Silicon Dreams is set in the year 2065. Almost every household in the US now owns an android. Androids are made in the image of humans, with a wide range of emotions. To keep androids under control, their emotions are capped. However, being so human-like, their emotions and minds have started to evolve. They started thinking for themselves, and some have even become rebellious...
That is where you come in: you are android D-0527, made by the multi-million dollar business Kronos, who has produced most androids available on the market. Your sole purpose is to interrogate androids to determine whether there will be an android uprising. You will also be interviewing humans who might be assisting androids. With each interview and interrogation, you uncover new information about a potential android uprising, but also about the deep emotional life androids seem to possess. After each interview, you get to decide whether you release, reprogram, or destroy the target altogether. However, you might form an emotional bond with some of the subjects, and you being an android yourself might start questioning whether you should switch sides...
Silicon Dreams raises a familiar question: are androids sentient beings who have the right to freedom, or are they advanced technology that we have the right to own and dispose of as we please? Whilst the premise of the game isn't something we've never heard of, it is delivered in a fresh and entertaining way. On many occasions we found the game to be thought-provoking, questioning ethics surrounding artificial intelligence and consciousness.
Silicon Dreams is best described as a visual novel meeting a detective game. With each subject you get in your chair, you unravel new pieces of information and based on the choices you make, the story takes different turns. At first, everything seems quite straight forward, but as the story progresses you will start uncovering moral dilemmas. Will you do what you're designed to do, or will you start to empathize with the characters, perhaps even take their side? Will you be truthful or hide the truth to protect someone? Will you threaten someone to tell the truth or kill them with kindness? The choice is yours!
After each interrogation, you fill in a report and send it to an (unseen) third party in Kronos. They give you feedback and give you a score. The more detail you give Kronos, the higher your score will be. With a high score, you receive certain bonuses. For example, you get access to more advanced interrogation techniques and you get upgraded to nicer living quarters. However, if your company score drops too low, YOU will be the one in the interrogation room.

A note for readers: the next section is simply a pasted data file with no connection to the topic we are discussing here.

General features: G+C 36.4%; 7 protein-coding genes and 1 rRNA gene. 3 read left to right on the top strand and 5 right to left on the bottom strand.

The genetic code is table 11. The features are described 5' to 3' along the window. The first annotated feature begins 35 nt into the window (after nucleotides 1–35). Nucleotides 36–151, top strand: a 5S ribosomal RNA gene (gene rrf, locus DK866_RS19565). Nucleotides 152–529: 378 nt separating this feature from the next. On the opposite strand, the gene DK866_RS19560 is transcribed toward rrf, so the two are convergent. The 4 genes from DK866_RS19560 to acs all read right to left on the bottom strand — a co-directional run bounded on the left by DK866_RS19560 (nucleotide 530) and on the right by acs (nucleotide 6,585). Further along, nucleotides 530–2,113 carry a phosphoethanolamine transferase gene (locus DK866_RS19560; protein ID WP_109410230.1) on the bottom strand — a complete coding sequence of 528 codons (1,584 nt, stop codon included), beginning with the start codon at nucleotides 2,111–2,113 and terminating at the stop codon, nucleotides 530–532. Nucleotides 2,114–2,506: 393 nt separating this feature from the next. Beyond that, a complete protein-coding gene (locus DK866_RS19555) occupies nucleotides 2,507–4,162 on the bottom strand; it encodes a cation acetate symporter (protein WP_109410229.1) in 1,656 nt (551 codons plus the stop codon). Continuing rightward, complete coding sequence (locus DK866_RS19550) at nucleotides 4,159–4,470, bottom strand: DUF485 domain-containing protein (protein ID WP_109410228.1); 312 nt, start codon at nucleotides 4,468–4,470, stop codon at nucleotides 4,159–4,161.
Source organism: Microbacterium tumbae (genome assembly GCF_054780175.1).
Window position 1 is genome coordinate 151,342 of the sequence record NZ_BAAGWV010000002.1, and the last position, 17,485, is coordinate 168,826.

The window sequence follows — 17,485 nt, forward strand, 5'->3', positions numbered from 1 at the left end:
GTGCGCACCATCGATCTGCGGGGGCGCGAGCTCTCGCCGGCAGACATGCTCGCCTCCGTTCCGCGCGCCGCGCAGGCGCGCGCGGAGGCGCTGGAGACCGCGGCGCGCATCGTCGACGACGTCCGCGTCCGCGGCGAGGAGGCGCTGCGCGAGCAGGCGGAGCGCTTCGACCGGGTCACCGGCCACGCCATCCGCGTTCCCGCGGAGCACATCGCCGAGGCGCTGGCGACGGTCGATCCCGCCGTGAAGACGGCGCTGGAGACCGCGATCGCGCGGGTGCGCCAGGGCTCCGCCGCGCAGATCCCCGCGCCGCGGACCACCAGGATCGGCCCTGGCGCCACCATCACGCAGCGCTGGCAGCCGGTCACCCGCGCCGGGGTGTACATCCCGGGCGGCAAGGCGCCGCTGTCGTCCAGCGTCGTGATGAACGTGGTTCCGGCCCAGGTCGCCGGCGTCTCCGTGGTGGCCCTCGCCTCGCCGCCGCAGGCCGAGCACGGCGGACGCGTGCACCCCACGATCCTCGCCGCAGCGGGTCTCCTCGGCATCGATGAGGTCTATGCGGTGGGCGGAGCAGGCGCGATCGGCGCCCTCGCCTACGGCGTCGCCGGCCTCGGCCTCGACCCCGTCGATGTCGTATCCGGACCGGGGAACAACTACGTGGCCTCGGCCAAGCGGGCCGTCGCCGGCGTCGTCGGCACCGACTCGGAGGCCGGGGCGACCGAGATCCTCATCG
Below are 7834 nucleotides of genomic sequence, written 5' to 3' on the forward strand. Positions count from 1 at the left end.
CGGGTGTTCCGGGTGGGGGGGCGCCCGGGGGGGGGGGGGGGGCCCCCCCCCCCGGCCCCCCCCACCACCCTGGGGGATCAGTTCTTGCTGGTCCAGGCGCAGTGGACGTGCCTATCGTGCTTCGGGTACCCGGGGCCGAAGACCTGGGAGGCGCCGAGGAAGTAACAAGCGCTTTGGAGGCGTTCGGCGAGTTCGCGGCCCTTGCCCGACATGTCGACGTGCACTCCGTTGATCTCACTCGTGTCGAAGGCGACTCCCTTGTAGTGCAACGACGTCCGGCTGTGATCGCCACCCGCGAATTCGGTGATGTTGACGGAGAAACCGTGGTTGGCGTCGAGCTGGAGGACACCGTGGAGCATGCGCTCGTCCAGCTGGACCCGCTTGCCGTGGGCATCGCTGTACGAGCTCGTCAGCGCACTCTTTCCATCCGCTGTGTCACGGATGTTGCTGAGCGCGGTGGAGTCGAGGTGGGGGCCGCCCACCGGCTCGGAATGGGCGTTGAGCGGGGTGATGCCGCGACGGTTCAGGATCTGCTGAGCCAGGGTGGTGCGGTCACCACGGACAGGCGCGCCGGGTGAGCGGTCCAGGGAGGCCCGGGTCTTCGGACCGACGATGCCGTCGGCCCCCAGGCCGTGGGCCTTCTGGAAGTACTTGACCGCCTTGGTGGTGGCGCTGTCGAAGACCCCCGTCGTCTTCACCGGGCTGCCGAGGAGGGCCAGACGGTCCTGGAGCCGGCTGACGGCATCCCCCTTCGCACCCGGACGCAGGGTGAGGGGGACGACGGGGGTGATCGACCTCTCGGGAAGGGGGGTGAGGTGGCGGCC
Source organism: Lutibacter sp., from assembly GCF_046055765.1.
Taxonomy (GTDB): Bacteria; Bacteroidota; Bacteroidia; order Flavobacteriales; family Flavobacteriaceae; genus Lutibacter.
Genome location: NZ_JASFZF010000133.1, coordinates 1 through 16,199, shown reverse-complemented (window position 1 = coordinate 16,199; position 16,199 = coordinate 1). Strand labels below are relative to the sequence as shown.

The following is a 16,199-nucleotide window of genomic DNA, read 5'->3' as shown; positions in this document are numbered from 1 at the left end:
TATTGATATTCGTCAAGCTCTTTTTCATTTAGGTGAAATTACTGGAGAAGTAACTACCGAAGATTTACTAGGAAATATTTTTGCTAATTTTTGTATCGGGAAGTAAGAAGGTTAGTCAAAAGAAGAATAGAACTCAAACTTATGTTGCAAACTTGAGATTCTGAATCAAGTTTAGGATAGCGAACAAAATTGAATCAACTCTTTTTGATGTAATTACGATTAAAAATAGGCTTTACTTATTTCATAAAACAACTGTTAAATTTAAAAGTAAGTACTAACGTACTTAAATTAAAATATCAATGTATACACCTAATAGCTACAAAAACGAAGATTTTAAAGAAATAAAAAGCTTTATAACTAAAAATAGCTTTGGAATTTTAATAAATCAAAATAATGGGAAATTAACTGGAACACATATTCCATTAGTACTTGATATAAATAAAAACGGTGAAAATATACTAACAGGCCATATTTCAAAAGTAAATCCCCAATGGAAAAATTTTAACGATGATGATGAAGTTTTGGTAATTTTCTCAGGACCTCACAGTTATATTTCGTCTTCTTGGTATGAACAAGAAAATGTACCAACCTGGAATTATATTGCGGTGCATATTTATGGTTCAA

Silicon Dreams is a game where choices do really matter. Even the way you formulate questions has a consequence, allowing you to play good cop or bad cop. However, the only thing that wasn't clear for us was how interviews are scored. Sometimes, we'd help someone out by hiding the truth from Kronos, and we'd get called out immediately. Other times, we'd hide the truth and Kronos never be found out. It was unclear to us when we could hide the truth and when we couldn't.
The scoring for the interviews also felt unbalanced too; sometimes, questions were unclear and filling in reports turns into a guessing game. When too many of our points got deducted due to bad guesses, we got decommissioned ourselves! That led us to having to restart the game, which is the only other con we have for Silicon Dreams: unfortunately you can't fast forward anything, meaning that with every playthrough you have to sit through all the interviews again.
Silicon Dreams is made by the same developer that created Spinnortality, a cyberpunk capitalist simulation. Silicon dreams has the same cyberpunk feel and look to it as Spinnortality did (in fact, one of the possible outcomes of Spinnortality are androids taking over the world).
Also similar to Spinnortality, there is no speech in the game. You only hear a moody cyberpunk tune playing on loop. Whilst we do like the music, we feel as though changing the music during more emotional or intense events would have added even more atmosphere to the game.
The graphics of the game are quite basic, but not much is needed as the game is mostly text-based. The writing is splendidly done; the characters respond in a realistic way and the pacing is perfect - not once did we feel an interview was dragging. There are many questions available and depending on which questions you ask, new ones will unlock. The interface of the game befits the cyberpunk theme well and is easy to navigate. You simply click your way through.
Silicon Dreams is an impressive cyberpunk game that questions ethics surrounding the use of intelligent human-like and human-made beings. The choices you make in Silicon Dreams do really matter. Giving us the role to decide the fate of every being we come across has left a powerful impression. With detailed dialogue and a lot of moral dilemmas, this game is certainly not a light play-through. It is an intense experience that will question what makes us human and will stick with you for a while.